NEHGS Education Programs

    Genealogy 201"
    Saturdays in Boston, March 3, 10, 17, and 31, 1:15-3:00 pm.

    NEHGS is delighted to offer a new course specifically designed to assist intermediate genealogists in the advancement of their research. Please join us in exploring Family History Library resources, English and British resources at NEHGS, the latest electronic resources, and New England military records.  Taking Genealogy 101 or a beginning class is not a requirement and even if you have taken Genealogy 201 in the past, all can benefit from these useful sessions. Class size is kept small to allow plenty of time for questions.

    Some Space Still Available in Popular March Programs!

    Don't miss an opportunity to participate in our popular Washington D.C. Research Tour,  March 18-25. Be bused from your historic hotel to all the best research spots in our nation's capitol, work one-on one with NEHGS staff and join your fellow researchers in a trip to Mount Vernon.

    Join NEHGS for two days of lectures at the Holiday Inn on the Bay in San Diego, California on March 2nd and 3rd. Lecture topics include "Finding the Irish Connection," "Organizing Your Data with Software" and many others.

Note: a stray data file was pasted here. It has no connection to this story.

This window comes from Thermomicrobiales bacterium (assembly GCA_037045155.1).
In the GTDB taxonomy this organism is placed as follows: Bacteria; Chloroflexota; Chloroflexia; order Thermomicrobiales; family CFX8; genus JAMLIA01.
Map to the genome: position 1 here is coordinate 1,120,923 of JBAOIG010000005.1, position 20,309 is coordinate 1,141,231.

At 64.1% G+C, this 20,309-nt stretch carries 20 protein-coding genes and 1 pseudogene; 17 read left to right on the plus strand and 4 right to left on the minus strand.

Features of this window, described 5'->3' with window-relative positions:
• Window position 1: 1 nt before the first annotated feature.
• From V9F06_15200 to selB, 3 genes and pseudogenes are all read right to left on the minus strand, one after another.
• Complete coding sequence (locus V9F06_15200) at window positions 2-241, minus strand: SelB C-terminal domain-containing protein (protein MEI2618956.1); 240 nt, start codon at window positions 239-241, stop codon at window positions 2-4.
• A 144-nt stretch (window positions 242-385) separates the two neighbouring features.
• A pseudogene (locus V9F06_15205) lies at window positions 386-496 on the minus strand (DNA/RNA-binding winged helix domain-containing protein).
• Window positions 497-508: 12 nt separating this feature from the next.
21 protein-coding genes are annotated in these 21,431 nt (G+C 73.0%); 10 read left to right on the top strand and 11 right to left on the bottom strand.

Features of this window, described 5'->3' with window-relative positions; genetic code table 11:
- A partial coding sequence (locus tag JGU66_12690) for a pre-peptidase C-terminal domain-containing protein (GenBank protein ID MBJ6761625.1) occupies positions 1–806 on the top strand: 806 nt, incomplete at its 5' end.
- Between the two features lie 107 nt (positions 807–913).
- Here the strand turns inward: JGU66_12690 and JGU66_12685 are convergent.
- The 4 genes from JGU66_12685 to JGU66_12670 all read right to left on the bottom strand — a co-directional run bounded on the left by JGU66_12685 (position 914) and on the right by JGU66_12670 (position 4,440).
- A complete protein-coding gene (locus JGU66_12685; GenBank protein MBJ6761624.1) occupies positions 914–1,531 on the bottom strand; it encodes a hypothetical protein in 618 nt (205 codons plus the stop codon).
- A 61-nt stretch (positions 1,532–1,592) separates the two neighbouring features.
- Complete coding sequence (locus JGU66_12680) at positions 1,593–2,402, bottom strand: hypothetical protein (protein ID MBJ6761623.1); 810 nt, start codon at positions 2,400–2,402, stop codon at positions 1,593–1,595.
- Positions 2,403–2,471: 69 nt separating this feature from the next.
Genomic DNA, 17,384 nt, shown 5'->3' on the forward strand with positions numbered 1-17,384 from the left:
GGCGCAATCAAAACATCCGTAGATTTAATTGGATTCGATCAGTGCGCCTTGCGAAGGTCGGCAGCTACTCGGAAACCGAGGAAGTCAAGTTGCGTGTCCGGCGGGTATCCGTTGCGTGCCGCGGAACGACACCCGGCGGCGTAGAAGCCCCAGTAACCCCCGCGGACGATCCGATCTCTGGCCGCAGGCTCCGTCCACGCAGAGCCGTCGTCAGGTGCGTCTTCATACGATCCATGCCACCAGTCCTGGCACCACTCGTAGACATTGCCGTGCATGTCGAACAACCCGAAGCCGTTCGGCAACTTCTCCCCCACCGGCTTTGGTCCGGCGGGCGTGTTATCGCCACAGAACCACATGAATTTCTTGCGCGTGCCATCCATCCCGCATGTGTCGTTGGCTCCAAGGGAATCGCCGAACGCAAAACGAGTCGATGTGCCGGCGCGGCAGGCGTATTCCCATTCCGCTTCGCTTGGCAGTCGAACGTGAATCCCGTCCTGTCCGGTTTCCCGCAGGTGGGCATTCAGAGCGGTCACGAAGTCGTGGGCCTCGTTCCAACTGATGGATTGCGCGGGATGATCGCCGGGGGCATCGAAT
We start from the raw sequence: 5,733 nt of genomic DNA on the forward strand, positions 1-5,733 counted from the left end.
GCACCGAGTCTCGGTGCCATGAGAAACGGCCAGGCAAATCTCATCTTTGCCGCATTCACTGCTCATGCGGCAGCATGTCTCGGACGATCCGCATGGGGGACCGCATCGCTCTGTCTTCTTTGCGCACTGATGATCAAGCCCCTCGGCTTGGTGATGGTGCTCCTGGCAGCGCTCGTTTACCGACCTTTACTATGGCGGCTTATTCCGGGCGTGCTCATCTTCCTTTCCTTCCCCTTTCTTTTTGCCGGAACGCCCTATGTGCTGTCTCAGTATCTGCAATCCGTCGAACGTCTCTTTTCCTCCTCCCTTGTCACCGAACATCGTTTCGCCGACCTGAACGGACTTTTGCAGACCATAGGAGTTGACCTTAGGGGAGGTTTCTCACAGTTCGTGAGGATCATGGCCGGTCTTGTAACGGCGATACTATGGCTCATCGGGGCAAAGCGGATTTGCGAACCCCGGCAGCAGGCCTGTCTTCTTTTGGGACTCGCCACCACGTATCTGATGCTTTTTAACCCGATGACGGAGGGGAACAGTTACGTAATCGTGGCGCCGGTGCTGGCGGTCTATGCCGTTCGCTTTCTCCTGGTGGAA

For more information or to register call the education department toll free at 1-888-286-3447, or in Boston at (617)-536-5740, ext 202. Or reach us by email at

    -Jennifer Cronin, Director of Education


    Web Resources: US Immigration and Naturalization Service

    Did you know that:

    - From 1850 to 1930 the foreign-born population of the United States rose from 2.2 million to 14.4 million?
    - The US Immigration and Naturalization Service (INS) operates a Historical Reference Library?
    - INS has a copy of all naturalizations performed throughout the country since 1906?
    - In addition to passenger ship arrivals, records of land entries across the Canadian border have been kept since 1895 and across the Mexican border since ca. 1908?

    INS has an excellent website with lots of valuable information for genealogists at . The home page gives updates about INS and immigration and naturalization issues of today.  Clicking on About INS and FOIA [Freedom of Information Act] reveals a number of sub-categories, including one for History, Genealogy, and Education.